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"Complete Works" and Other Stories (Texas Pan American Series) [Hardcover]

Augusto Monterroso
5.0 out of 5 stars  See all reviews (1 customer review)

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Book Description

1 Jun 1995 Texas Pan American Series
"Sophisticated wit and playful surrealist fantasy dominate these ingenious and gently mocking tales, by a Guatemalan-born soul mate to the late Jorge Luis Borges. This first English translation of Monterroso's work offers the contents of his two published collections, Complete Works and Other Stories (1959) and Perpetual Motion (1972). They're a monument, if that isn't the wrong word, to this entertaining author's trademark 'concision and wit.'" --Kirkus Reviews "Monterroso is certainly the leading living Guatemalan writer. . . . His microcuentos are finely honed, highly ironic, sophisticated pieces which are both very good literature and excellent pedagogical devices. I would liken his short stories to some of Borges' more accessible ones, with the added dimension of political commitment." "Cynthia Steele, author of Politics, Gender, and the Mexican Novel, 1968-1988: Beyond the Pyramid Augusto Monterroso is widely known for short stories characterized by brilliant satire and wit. Yet behind scathing allusions to the weaknesses and defects of the artistic and intellectual worlds, they show his generous and expansive sense of compassion. This book brings together for the first time in English the volumes Complete Works (and Other Stories) (Obras completas [y otros cuentos] 1959) and Perpetual Motion (Movimiento perpetuo 1972). Together, they reveal Monterroso as a foundational author of the new Latin American narrative.


Product details

  • Hardcover: 152 pages
  • Publisher: University of Texas Press (1 Jun 1995)
  • Language: English
  • ISBN-10: 0292751834
  • ISBN-13: 978-0292751835
  • Product Dimensions: 22.3 x 14.8 x 1.8 cm
  • Average Customer Review: 5.0 out of 5 stars  See all reviews (1 customer review)
  • Amazon Bestsellers Rank: 6,210,501 in Books (See Top 100 in Books)
  • See Complete Table of Contents

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5.0 out of 5 stars Sharp and Witty. 26 Nov 1998
By A Customer
Format:Paperback
Monterroso has a fantastatic sense of humor. I enjoyed the book thoroughly.
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Most Helpful Customer Reviews on Amazon.com (beta)
Amazon.com: 4.2 out of 5 stars  6 reviews
6 of 6 people found the following review helpful
5.0 out of 5 stars Augusto Monterroso, Latin-American Master of Short Fiction 30 July 2003
By David C. Kuss - Published on Amazon.com
Format:Hardcover
The back cover of this small volume boasts a blurb, which proclaims, "Monterroso is certainly the leading living Guatemalan writer..." Not being quite an expert on Guatemalan literature myself, I cannot personally vouch for this statement. What I can swear to, however, is the fact that this compilation of writings by Augusto Monterroso is a collection of brilliant short fictions, which quickly call to mind the works of Swift, Sterne, Kafka, J.L. Borges, and Italo Calvino (among others). Reminiscent of Borges, Monterroso is a master of the self-referential (art about art/books about books); his fictions abound with tales of the weaknesses and general absurdities of writers (and other story-tellers), bibliophiles, reviewers, critics, researchers, musicians, artists and other intellectual and historical figures who may or may not be "real." Like his predecessors, Monterroso's fictions often challenge our assumptions about literature and its conventions. He freely plays with the forms of fiction; there are short stories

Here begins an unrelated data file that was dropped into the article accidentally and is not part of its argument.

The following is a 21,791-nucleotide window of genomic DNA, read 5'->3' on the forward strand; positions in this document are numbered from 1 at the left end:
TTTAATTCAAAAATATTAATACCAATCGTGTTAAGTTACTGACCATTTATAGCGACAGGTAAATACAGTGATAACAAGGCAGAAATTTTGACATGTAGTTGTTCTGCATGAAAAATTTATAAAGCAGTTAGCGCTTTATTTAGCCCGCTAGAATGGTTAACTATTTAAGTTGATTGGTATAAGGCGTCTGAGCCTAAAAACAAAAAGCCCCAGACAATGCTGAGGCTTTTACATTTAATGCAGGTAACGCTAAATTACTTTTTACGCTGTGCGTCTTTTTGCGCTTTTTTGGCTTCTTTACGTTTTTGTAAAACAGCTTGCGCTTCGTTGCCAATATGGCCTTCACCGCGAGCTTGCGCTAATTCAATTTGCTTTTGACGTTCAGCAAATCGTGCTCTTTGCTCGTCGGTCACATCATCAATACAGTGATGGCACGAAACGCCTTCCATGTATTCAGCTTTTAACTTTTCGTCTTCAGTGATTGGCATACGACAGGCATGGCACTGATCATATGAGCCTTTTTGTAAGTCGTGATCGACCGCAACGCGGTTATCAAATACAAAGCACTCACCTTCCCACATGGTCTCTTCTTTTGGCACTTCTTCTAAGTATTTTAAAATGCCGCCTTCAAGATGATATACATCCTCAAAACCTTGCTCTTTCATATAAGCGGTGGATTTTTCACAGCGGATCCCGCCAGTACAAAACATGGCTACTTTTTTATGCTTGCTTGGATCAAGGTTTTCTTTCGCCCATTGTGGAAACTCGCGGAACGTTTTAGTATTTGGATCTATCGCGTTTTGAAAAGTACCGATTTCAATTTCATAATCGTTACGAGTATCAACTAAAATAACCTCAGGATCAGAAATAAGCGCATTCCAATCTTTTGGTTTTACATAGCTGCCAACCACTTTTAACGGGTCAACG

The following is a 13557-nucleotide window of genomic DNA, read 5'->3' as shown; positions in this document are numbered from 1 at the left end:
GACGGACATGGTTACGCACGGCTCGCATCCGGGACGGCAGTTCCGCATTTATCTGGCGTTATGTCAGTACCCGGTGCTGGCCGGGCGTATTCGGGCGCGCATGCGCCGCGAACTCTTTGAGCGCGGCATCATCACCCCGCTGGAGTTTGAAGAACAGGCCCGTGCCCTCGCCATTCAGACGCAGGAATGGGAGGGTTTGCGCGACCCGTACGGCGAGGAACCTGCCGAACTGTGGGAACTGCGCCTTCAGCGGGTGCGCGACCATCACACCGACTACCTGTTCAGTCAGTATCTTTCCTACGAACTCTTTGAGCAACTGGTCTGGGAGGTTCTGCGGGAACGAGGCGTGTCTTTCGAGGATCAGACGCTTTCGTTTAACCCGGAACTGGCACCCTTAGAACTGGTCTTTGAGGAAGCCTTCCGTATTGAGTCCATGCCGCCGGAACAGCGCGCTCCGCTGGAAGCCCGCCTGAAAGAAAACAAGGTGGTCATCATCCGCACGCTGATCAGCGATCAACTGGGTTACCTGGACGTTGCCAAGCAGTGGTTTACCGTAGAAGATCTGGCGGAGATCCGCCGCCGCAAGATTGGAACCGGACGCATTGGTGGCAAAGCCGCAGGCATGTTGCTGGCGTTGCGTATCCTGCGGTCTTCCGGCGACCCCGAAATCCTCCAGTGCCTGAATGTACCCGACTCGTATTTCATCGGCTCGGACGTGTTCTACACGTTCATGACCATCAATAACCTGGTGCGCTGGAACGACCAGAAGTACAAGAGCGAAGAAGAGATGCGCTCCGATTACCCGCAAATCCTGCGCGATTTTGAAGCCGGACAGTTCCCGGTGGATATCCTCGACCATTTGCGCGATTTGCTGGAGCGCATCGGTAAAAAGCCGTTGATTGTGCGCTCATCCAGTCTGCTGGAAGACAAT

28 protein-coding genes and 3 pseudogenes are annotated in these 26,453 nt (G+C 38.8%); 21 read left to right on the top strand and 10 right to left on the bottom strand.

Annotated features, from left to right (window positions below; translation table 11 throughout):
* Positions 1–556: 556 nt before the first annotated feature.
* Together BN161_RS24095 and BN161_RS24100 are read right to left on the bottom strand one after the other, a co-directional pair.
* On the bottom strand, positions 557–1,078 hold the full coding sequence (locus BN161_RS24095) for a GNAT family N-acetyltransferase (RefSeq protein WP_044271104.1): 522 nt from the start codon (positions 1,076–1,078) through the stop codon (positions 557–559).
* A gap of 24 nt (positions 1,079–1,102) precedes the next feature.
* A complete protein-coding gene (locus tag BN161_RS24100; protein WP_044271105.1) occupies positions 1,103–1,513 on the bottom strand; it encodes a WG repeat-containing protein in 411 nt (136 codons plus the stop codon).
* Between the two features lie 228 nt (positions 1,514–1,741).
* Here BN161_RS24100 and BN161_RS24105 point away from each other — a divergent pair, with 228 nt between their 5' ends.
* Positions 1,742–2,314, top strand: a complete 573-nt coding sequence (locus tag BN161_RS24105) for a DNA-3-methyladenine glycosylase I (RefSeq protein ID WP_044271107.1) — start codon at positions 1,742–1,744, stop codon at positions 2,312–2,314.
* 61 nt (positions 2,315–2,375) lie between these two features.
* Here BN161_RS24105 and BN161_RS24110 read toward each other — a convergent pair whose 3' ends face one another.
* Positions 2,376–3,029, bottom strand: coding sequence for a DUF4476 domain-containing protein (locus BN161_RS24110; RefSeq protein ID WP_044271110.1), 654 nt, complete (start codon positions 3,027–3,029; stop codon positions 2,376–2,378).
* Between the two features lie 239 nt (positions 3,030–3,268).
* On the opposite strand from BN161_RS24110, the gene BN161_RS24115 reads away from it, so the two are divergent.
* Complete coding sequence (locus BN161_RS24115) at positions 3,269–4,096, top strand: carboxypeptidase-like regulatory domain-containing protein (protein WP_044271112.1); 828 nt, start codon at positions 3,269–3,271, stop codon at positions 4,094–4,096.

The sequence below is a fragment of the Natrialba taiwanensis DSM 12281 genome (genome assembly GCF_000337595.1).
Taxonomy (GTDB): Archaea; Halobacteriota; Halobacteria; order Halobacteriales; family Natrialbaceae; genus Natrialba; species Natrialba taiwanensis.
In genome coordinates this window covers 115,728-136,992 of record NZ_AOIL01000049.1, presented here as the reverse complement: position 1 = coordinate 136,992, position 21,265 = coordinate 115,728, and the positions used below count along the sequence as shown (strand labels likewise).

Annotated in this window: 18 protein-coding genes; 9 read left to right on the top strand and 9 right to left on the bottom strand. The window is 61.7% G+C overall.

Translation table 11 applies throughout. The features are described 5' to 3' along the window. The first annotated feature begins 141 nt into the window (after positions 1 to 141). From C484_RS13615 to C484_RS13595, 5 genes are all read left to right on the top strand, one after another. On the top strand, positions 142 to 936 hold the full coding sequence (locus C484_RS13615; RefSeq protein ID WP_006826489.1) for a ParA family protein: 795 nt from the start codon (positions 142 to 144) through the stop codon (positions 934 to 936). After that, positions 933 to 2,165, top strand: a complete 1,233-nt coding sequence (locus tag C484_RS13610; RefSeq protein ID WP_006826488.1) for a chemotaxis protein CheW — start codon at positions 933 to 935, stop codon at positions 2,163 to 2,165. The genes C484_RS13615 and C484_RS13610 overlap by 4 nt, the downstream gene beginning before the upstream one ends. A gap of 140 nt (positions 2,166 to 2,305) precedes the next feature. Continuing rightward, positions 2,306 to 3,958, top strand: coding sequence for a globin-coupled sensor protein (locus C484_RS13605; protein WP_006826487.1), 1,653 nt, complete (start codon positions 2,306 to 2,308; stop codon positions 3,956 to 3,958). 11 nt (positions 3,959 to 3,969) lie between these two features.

"disguised" as letters, essays, and aphorisms. Several of his stories are far shorter in length than the literary quotes he uses to introduce them. One of these, "The Dinosaur," (perhaps his most well-known work) is a mere 8 words long ("When he awoke, the dinosaur was still there."). In other instances, his fictions mirror the rambling nature of the spoken word itself, as they amble on and meander for some 3 or 4 pages without a single bit of punctuation prior to the concluding period.
Like his (above mentioned) literary forbearers, Monterroso is a master of satire, irony, and the absurd. Resembling Swift ("A Modest Proposal"), Kafka, and Borges before him, Monterroso uses a precise, crisp and almost dispassionate writing style to put forth the most absurd and outrageous of fictions. In "Finished Symphony," for example, he casually relates having overheard in passing, someone tell of the discovery, and then destruction of the two lost movements of Schubert's great "Unfinished Symphony." In other instances, his irony can be self-deprecating. "Leopoldo (His Labors)," for instance, is a short story about a reluctant short story writer, who is eternally frustrated in his decades-long attempt to write his first perfect(and never finished)short story. This entire piece of fiction is a virtuoso bit of satire upon the author, himself (and perhaps on all authors). And what could be more absurd, or more comically inspired than "Flies": "There are three themes; love, death, and flies...Let others deal with the first two. I concern myself with flies...In the beginning was the fly...It is easier for a fly to land on the nose of the Pope, than for the Pope to land on the nose of a fly...Oh, Melville, you had to sail the seas before you could finally set that great white whale on your desk in Pittsfield, Massachusetts, not realizing that Evil had long ago circled your strawberry ice cream..."